The bill in Arizona (Religious Freedom Bill) was vetoed, but similar moves are being discussed in other states of America. I believe the bill was vetoed because of the buying power of the gay community, with large corporations such as Apple pushing hard to make sure the bill didn’t go through.
So the reality in Arizona is “Expensive shirt, designer shoes, service guaranteed.”
I’m glad the bill was vetoed, but sorry it wasn’t vetoed for better reasons, such as equality, fairness and empathy.
I’m really sad that I feel the need to write this. I thought we had moved past these sorts of shenanigans, but apparently not. And after participating in some recent Facebook conversations, I’m aware that Bible literalists are still peddling the idea that it’s a sin to be homosexual.
I can’t for the life of me understand how it can be a sin to live as you were born, to love who you love and to express something that you never chose. Just imagine if I was refused service in a restaurant because I’m heterosexual. It’s just as unthinkable, even nonsensical, as refusing service to someone because they are male, white or red haired.
Empathy! If we could really get inside the shoes of people being discriminated against, we wouldn’t allow it. This video is longish but worth the view. It describes a world where it’s a sin to be heterosexual.
It’s powerful isn’t it? I hope it gets viewed widely, and I hope the message of empathy takes hold. My career in the church began in the inner city of Sydney in a church that was on the Mardi Gras parade route. In my first year, I suggested we open the church on the night of the parade as a water and rest stop. The idea sparked a furor among some who felt that this would be an endorsement of a sinful lifestyle. It was the beginning of the end of my interest in church, where it seems to be more important to be right than to treat people right.
Surely compassion is at the heart of the message of all religions. The Golden Rule says it plain as day. Here it is, in multiple versions,
Isocrates (436-338 BCE) said, “Do not do unto others what angers you.”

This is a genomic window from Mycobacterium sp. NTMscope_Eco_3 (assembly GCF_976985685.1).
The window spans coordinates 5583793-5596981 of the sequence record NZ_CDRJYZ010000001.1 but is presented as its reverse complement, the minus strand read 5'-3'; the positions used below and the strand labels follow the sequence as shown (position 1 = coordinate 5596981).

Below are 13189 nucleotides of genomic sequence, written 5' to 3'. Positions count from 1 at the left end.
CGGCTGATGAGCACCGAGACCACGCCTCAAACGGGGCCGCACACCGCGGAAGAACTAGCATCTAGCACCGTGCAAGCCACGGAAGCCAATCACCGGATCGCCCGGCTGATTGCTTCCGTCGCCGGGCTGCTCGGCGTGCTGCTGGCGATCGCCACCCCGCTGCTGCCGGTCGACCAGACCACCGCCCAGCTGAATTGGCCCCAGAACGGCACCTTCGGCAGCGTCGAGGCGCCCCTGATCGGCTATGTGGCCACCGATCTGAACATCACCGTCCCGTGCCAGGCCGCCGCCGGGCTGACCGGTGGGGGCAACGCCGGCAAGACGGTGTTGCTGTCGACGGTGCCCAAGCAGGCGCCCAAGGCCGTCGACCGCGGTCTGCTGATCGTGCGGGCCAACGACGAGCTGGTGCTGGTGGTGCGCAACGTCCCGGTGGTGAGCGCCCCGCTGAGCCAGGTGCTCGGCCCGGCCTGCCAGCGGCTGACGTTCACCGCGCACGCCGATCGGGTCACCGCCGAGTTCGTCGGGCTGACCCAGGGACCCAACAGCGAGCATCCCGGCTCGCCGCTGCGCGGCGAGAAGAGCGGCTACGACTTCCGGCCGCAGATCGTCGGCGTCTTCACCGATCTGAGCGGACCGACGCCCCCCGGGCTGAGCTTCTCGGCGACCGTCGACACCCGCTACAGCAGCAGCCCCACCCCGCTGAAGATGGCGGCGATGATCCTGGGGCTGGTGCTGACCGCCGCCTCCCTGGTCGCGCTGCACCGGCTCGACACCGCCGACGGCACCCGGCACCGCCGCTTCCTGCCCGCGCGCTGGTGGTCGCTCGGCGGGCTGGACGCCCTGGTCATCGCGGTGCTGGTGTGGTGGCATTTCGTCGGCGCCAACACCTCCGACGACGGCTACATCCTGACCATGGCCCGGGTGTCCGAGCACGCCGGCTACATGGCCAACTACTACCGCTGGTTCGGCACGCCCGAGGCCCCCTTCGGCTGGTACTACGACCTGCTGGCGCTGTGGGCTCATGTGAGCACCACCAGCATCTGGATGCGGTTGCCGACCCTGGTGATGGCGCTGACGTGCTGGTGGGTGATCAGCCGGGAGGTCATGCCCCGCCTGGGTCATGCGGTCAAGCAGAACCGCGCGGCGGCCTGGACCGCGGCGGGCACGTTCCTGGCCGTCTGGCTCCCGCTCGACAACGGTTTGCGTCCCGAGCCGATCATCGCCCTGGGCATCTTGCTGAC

Confucianism- “Do not do to others what you would not like yourself.”
Christianity- “Do to others as you would have them do to you.”
Buddhism- “Hurt not others in ways that you yourself would find hurtful.”
Hinduism- “This is the sum of duty; do nothing to others that you would not have them do to you.”
Islam- “No one of you is a believer until he desires for his brother that which he desires for himself.”
Judaism- “What is hateful to you, do not do to your fellowman. This is the entire Law; all the rest is commentary.”
Taoism- “Regard your neighbor’s gain as your gain, and your neighbor’s loss as your own loss.”
Zoroastrianism- “Whatever is disagreeable to yourself do not do unto others.”
Native American Spirituality – “Humankind has not woven the web of life. We are but one thread within the web of life. Whatever we do to the web, we do to ourselves.” (Chief Seattle)
This is surely the heart of religion. I’m completely fed up with people who think they have some direct line to God through the Bible, that gives them absolute truth on morality and then use this to justify bigoted behavior. It seems to me that in the case of believing that homosexuality is a sin, it’s not enough just to believe you’re right.You have to believe you are SO right, so sure God is on your side, that you are prepared to hurt, exclude and discriminate against a significant portion of the population to speak your mind. Can anyone be THAT sure? Can any human being live with that burden? Wouldn’t it be better to err on the side of love rather than judgment? Isnt that what Jesus was all about?
Jared Leto gave a great acceptance speech at this year’s Academy Awards. Here is his speech, where he talks about acceptance while accepting his award.